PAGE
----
There’s a grisly early scene in High-Rise that provides a stunning counterweight to the film’s weirdly serene set-up, where Tom Hiddleston’s Dr Robert Laing becomes acquainted with the tower block that will later consume him. With a short, sharp shock, the scene exhibits body horror at its best: wince inducing, stomach churning and wholly mesmerising.
The deconstruction of the physical form is a prominent trope in director Ben Wheatley’s work – few filmmakers working today do it better. The nightmarish tone of Kill List, for example, is knitted together with moments of grim uncompromising violence, culminating in the devastating ‘hunchback’ scene. Similarly, corpses punctuate Sightseers: one with a caved-in face, another with a ripped-open throat.
In this sense body horror fulfils a blackly comic purpose reminiscent of Monty Python and the work of Sightseers’ executive producer, Edgar Wright. In Wheatley’s A Field in England there is a transcendent element to the gore as the film switches from the cerebral to the physical during its violent finale. A leg is shattered and a head is blown apart in gratuitous black-and-white slo-mo, making the preceding psychedelic odyssey suddenly feel disturbingly real.
Wheatley’s proficiency when it comes to practical effects is rooted in his TV background, notably as creator of The Wrong Door, a surrealist comedy sketch show that featured plenty of CGI and physical effects. According to Dan Martin, Wheatley’s regular prosthetics supervisor, the director is well-versed in the practicalities of body horror. “It’s a nice luxury to have a director that knows enough about this stuff that you can talk to them on a technical level,” he says. “I like to turn up to set with enough room to give him options [for an effect], so that he’s not restricted to what he chooses on the day.”
Martin reveals that pre-production conversations with Wheatley take in a range of inspirations, including films, books and paintings. In the case of that early scene in High-Rise, Wheatley referenced ‘With Dead Head’, a notorious photograph from 1981 of a young Damien Hirst posing with a real severed head in a morgue. The scene goes a long way to capturing the perverse and macabre quality of the image, even using an actor who resembles the head in the photo. “We brought on a pathologist to help with that scene, checking the anatomy at every stage to make sure it was realistic,” recalls Martin. “There was a very satisfying audible reaction from the people on set the first time we did it.”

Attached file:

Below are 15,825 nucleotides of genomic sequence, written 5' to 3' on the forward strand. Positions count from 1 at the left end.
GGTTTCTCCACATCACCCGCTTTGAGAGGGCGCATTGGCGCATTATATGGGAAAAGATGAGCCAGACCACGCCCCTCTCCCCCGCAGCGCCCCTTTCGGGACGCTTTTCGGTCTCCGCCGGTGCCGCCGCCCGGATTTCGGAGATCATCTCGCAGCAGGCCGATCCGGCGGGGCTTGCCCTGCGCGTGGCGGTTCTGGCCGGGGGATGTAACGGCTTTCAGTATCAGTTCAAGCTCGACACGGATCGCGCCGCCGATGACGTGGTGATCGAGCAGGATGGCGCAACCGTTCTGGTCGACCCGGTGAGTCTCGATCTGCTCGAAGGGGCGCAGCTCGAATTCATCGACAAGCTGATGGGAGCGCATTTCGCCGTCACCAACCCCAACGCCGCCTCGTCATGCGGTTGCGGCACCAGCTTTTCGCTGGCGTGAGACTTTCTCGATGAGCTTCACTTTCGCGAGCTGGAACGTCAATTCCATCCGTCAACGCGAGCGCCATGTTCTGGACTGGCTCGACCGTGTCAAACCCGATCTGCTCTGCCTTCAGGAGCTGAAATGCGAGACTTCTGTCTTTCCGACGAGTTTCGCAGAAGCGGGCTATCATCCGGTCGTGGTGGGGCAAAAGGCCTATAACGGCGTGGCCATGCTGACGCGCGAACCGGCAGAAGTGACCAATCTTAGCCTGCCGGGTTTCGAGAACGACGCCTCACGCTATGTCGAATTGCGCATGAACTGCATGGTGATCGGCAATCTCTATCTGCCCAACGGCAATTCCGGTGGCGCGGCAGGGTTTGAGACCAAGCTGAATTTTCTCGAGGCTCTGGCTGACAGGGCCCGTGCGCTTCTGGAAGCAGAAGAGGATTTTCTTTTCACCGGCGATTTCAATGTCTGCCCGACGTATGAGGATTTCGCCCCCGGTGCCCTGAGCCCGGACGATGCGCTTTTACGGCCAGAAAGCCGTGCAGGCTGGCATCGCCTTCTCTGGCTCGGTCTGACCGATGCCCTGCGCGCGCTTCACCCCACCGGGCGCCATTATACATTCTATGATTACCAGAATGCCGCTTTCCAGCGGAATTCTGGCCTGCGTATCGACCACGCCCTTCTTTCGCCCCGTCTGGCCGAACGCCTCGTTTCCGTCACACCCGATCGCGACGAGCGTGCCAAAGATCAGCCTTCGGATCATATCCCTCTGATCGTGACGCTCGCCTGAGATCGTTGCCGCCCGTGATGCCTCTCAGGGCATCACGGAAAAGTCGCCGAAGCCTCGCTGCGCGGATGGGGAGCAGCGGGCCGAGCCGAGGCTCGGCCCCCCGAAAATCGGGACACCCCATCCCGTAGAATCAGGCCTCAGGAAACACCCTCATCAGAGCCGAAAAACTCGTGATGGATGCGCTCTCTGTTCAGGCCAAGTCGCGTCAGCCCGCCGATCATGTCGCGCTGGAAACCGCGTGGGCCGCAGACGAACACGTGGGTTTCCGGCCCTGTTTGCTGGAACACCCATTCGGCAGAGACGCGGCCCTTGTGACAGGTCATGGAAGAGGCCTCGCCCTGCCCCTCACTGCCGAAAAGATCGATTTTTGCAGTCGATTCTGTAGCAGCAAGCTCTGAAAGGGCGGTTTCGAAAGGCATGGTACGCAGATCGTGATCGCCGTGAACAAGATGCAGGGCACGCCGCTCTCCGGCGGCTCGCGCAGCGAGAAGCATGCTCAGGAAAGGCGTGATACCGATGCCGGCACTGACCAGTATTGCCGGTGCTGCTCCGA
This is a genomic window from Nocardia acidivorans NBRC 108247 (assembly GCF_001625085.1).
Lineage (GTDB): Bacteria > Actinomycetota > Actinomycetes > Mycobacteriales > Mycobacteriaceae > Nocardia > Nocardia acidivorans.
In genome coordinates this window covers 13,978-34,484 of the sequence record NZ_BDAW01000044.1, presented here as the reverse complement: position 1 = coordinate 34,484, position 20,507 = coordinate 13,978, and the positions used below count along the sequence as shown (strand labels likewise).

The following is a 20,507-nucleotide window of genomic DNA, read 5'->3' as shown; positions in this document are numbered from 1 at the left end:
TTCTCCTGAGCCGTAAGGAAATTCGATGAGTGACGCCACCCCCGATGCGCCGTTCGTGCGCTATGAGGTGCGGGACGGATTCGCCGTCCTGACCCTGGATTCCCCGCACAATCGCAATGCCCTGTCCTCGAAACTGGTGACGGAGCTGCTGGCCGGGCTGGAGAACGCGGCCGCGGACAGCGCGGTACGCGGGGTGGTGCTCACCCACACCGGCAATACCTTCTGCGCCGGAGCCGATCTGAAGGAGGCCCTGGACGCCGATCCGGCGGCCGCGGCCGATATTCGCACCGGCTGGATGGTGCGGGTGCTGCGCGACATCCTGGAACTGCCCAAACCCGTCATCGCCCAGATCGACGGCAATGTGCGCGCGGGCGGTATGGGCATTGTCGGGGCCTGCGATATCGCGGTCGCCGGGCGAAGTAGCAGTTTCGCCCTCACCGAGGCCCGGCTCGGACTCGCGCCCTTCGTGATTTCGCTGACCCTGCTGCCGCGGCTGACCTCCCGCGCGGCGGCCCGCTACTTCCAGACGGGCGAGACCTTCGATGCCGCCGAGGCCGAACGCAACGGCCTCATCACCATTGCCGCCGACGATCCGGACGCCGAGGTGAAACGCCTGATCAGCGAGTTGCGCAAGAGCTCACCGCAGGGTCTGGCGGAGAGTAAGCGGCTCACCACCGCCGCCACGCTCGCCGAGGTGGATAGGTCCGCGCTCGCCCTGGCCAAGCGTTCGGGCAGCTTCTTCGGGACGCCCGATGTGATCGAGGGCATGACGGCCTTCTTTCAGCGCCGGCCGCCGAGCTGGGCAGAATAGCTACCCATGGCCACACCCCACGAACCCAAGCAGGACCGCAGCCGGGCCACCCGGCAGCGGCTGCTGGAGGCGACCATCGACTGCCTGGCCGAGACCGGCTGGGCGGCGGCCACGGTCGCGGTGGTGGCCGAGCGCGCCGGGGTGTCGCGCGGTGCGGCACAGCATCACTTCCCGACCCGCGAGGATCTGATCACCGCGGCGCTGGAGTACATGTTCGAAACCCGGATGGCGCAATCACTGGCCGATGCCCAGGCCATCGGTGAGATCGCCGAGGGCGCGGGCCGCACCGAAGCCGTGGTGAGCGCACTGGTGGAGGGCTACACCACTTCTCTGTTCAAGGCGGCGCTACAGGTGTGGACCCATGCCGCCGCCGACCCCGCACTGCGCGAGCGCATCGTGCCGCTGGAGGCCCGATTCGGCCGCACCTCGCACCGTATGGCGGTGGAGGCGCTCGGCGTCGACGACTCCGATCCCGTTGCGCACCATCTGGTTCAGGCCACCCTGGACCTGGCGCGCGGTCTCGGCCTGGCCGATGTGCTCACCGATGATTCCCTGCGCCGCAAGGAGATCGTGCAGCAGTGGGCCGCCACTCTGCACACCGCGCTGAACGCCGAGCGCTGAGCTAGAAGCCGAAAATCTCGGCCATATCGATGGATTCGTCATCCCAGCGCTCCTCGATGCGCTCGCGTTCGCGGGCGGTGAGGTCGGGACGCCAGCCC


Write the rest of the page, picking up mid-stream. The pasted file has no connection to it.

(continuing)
Wheatley first hired Martin in 2011 to work on a short he was making for FrightFest, a zombie-infused homage to John Carpenter’s Assault on Precinct 13. Since then he’s been at the heart of a clique of cross-collaborating British horror directors. Last year he provided prosthetic effects for Aaaaaaaah!, an absurdist, low-budget film produced by Wheatley and written and directed by Steve Oram, the star and co-writer of Sightseers. Martin’s work on Aaaaaaaah!, which imagines a world where humans have regressed to an ape-like state, included creating a selection of fake genitalia – a task he also performed on A Field in England for a scene featuring a diseased, warty appendage. “I’ve made a lot of penises in my career,” he sighs.
Expect more gore (but probably no phallic monstrosities) in Wheatley’s next film, Free Fire, which is due out later this year and is a marker of Wheatley’s rise up the Hollywood food chain –Martin Scorsese is exec producing and the impressive cast includes Brie Larson, Cillian Murphy and Sam Riley. It is also the director’s first feature set outside the UK, depicting a shootout between two gangs in a Boston warehouse in 1978. “It has some horrible moments in it,” confirms Martin, who was given limited time to work with the cast to create their prosthetics before shooting began in summer 2015.
Martin is philosophical about the merits of body horror, conceding that in some cases it becomes gratuitous and devoid of artistic value (his other credits include The Human Centipede 2, which he believes was done a disservice in the editing process). Regarding Wheatley’s work, though, he is confident in the rationale behind the revulsion. “The thing about Ben’s horror is that although a lot of it is rooted in the destruction of the human form, it doesn’t wander into that more voyeuristic, sadistic area of horror that’s quite common in the post-Hostel landscape.
“There was a weird shift around that time when horror directors stopped saying ‘Look at this, isn’t it appalling?’ and started saying ‘Look at this, isn’t it amazing?’ There’s a sort of mean-spiritedness that comes out of that that I’m not particularly keen on, where you’re invited to revel in it rather than be horrified. I don’t think Ben does that.”
Published 17 Mar 2016
By Anton Bitel
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